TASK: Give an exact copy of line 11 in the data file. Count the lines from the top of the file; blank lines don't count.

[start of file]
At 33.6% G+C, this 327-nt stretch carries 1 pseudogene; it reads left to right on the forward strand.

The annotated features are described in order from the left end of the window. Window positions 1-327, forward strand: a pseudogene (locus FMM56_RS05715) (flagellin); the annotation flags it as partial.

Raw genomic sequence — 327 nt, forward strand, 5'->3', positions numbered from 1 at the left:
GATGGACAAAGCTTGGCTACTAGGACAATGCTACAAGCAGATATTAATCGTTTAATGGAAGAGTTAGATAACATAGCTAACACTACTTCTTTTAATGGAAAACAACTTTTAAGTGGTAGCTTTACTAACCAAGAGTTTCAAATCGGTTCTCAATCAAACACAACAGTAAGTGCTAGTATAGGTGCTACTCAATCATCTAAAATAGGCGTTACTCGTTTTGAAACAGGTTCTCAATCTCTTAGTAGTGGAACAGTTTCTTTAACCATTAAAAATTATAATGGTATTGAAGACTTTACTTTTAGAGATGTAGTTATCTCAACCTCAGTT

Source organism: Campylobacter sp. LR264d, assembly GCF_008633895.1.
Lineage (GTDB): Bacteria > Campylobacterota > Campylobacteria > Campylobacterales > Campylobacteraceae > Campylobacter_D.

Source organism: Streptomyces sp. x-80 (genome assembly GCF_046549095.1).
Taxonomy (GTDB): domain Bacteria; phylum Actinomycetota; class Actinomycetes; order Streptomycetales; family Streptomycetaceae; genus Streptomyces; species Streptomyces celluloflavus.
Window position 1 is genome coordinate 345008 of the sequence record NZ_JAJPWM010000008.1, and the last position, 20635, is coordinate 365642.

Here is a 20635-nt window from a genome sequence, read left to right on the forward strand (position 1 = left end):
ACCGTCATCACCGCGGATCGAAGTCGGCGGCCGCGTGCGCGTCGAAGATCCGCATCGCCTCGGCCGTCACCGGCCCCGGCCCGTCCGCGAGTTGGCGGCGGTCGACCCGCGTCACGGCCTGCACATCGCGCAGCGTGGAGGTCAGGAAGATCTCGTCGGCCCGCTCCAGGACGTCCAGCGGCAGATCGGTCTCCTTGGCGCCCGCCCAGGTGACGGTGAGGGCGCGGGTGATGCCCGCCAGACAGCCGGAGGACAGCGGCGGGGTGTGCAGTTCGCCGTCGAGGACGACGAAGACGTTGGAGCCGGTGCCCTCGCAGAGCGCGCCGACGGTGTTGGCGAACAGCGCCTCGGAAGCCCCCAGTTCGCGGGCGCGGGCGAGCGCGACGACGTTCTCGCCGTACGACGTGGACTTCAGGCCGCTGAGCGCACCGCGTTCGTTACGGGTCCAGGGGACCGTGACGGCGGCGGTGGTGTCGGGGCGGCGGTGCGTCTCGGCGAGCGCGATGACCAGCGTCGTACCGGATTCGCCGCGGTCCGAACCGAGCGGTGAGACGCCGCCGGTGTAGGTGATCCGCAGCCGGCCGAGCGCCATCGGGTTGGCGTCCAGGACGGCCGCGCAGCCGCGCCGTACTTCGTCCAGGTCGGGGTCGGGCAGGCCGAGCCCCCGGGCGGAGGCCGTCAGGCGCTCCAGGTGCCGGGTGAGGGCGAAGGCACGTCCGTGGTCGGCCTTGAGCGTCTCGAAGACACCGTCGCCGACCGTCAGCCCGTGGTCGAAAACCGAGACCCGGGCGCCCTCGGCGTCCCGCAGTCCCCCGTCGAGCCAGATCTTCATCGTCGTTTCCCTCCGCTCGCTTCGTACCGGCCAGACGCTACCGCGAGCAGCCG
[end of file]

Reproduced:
ACCGTCATCACCGCGGATCGAAGTCGGCGGCCGCGTGCGCGTCGAAGATCCGCATCGCCTCGGCCGTCACCGGCCCCGGCCCGTCCGCGAGTTGGCGGCGGTCGACCCGCGTCACGGCCTGCACATCGCGCAGCGTGGAGGTCAGGAAGATCTCGTCGGCCCGCTCCAGGACGTCCAGCGGCAGATCGGTCTCCTTGGCGCCCGCCCAGGTGACGGTGAGGGCGCGGGTGATGCCCGCCAGACAGCCGGAGGACAGCGGCGGGGTGTGCAGTTCGCCGTCGAGGACGACGAAGACGTTGGAGCCGGTGCCCTCGCAGAGCGCGCCGACGGTGTTGGCGAACAGCGCCTCGGAAGCCCCCAGTTCGCGGGCGCGGGCGAGCGCGACGACGTTCTCGCCGTACGACGTGGACTTCAGGCCGCTGAGCGCACCGCGTTCGTTACGGGTCCAGGGGACCGTGACGGCGGCGGTGGTGTCGGGGCGGCGGTGCGTCTCGGCGAGCGCGATGACCAGCGTCGTACCGGATTCGCCGCGGTCCGAACCGAGCGGTGAGACGCCGCCGGTGTAGGTGATCCGCAGCCGGCCGAGCGCCATCGGGTTGGCGTCCAGGACGGCCGCGCAGCCGCGCCGTACTTCGTCCAGGTCGGGGTCGGGCAGGCCGAGCCCCCGGGCGGAGGCCGTCAGGCGCTCCAGGTGCCGGGTGAGGGCGAAGGCACGTCCGTGGTCGGCCTTGAGCGTCTCGAAGACACCGTCGCCGACCGTCAGCCCGTGGTCGAAAACCGAGACCCGGGCGCCCTCGGCGTCCCGCAGTCCCCCGTCGAGCCAGATCTTCATCGTCGTTTCCCTCCGCTCGCTTCGTACCGGCCAGACGCTACCGCGAGCAGCCG